The current touring production of West Side Story, showing at Melbourne’s luxurious Regent Theatre, comes to us from the 2009 Broadway revival. Importantly, in New York it marked the first revival of this grand daddy of musical theatre in nearly 30 years.
Two things were very clear from the outset in this version of West Side Story: firstly the cast is young (too young in my opinion) and secondly, this revival certainly isn’t a replica of the 1957 original.
Musical revivals often create divided opinions among theatre folk. There are those who prefer a revival that mirrors the original version as closely as possible some years later, and then there are those who consider this an inane experience and prefer changes and alterations to help celebrate its revival and make the experience different.
I was not a huge fan of West Side Story last night. For me, this West Side Story lacked character and charm. West Side Story without a soul is a very sad tale, indeed. Flawed, it definitely was, partially saved only by the outstanding choreography from start to finish.
If ever there was a show in musical theatre where the triple threat was vital to the it’s success, then West Side Story has to be it. This version hits the nail on the head with the choreography, but sadly misses the target with the acting and singing.
Most of the music lacked the necessary punch, with the cast instead choosing to cruise through many of the numbers with lacklustre ease. Anita (Alinta Chidzey) and Rosalia’s (Jenna Baxter) rendition of “America” was strangely subdued, while Tony (Josh Piterman) and Maria (Julie Goodwin) annoyingly broke into operatic vibrato part-way through several of their songs. Beautiful voices they were, but it left one feeling they were watching an Opera Australia production of West Side Story, instead. As funny as “Gee, Officer Krupke” actually is, Houston we have a problem when this is the standout number in the show and not “Maria” or “Somewhere”. From a technical perspective, the volume of sound varied and wavered between dialogue and song, character to character and from song to song. Ten rows from the front in the stalls, I couldn’t hear some of lyrics in a number of songs. Thank God I wasn’t up the back of the dress circle.
On the whole, the acting was passable. But in a musical with so much dialogue, principal roles with richer characters should have been on the menu. Alinta Chidzey was the pick of the bunch as an entertaining Anita, but unfortunately Josh Piterman and Julie Goodwin failed to engage most of the audience as Tony and Maria, and West Side is their love story. Turango Merito played a very wooden Chino and his pivotal moment informing Maria of her brother’s death was so hammed up and melodramatic, it was farcical, almost cringe-worthy. There are dozens of lines of comic dialogue and lyrics in West Side Story, but most of them were lost, including all the wonderful humour in “America”.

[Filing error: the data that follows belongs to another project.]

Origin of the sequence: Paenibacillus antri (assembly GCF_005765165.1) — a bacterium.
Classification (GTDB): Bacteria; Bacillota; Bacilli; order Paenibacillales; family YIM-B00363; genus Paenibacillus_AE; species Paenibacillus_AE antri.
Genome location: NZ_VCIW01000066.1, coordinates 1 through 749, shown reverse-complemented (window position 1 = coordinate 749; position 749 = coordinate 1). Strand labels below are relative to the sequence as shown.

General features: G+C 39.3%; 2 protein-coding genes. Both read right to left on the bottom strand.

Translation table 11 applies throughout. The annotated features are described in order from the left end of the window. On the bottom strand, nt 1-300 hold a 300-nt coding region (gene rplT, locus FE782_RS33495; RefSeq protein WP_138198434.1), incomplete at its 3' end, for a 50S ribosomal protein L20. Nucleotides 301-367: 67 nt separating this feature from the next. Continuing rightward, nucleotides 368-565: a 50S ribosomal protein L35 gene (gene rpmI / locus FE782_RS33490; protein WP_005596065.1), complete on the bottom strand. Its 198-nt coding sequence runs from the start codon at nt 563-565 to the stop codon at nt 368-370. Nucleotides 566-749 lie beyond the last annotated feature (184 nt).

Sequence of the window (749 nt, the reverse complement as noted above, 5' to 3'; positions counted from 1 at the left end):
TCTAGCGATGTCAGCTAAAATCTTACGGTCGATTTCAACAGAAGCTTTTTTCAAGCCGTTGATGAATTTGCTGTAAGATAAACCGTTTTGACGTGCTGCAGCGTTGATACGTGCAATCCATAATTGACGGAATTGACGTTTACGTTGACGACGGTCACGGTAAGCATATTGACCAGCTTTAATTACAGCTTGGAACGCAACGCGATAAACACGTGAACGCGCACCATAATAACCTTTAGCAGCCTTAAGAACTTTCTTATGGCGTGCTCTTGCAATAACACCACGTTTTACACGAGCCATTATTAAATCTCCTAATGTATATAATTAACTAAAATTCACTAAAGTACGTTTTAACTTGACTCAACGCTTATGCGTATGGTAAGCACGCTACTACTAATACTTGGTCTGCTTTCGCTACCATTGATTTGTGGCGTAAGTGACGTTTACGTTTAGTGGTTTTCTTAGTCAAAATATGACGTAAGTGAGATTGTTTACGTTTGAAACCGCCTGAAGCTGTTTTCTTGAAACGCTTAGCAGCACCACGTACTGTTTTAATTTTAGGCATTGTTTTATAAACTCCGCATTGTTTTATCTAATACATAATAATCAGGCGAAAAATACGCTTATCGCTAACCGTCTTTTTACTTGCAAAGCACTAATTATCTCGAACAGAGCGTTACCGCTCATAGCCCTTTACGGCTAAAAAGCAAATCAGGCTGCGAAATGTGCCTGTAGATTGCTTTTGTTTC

Costume choices were interesting, to say the least. Bright purples and pinks abound in a more contemporary feel. But these costumes seemed to be lost somewhere between the original West Side Story and today, as the last time I saw men in full pastel suits was circa 1987 in an episode of Miami Vice. Unfortunately, there was no rhyme or reason in much of the costuming.
Why, oh why, do we get a projection screen at the rear of the stage with a huge black curtain in a show we paid $120 a ticket for? Was this a high school musical I slipped into last night? Lame set design of this nature is unacceptable when your ticket price is on par with the $16 million Mary Poppins down the road. This West Side Story certainly didn’t seem to have production values matching its $14 million Broadway cousin. The Regent Theatre stage was simply too big for much of this show, leaving huge empty spaces centre stage between the two tall tenement housing set pieces either side. This resulted in Tony singing “Maria” so removed from the set to his left and right, and with no set in the background. Many scenes were so sparsely set, the illusion of theatre was lost, altogether.
The cast of this West Side Story was unashamedly young. While every theatre practitioner and critic applauds a brave young cast tackling the toughest of stage musicals, there comes a point where this sort of gamble can leave the whole show exposed. It’s nice to see a change from the seasoned professionals (some of them are currently in Mary Poppins, methinks), but when the youth one sees on stage reveals a lack of experience in two of the three departments necessary to make this show a success, they can smile all night, but it won’t change the disappointment.
If you’ve never seen a professional version of West Side Story before, you’ll probably love this show, as many of the teenagers in the audience certainly did. It appeals to a younger, less discerning demographic who have little to compare it to. This is West Side Story for the YouTube generation, on and off the stage. Miley Cyrus would have loved it. I didn’t.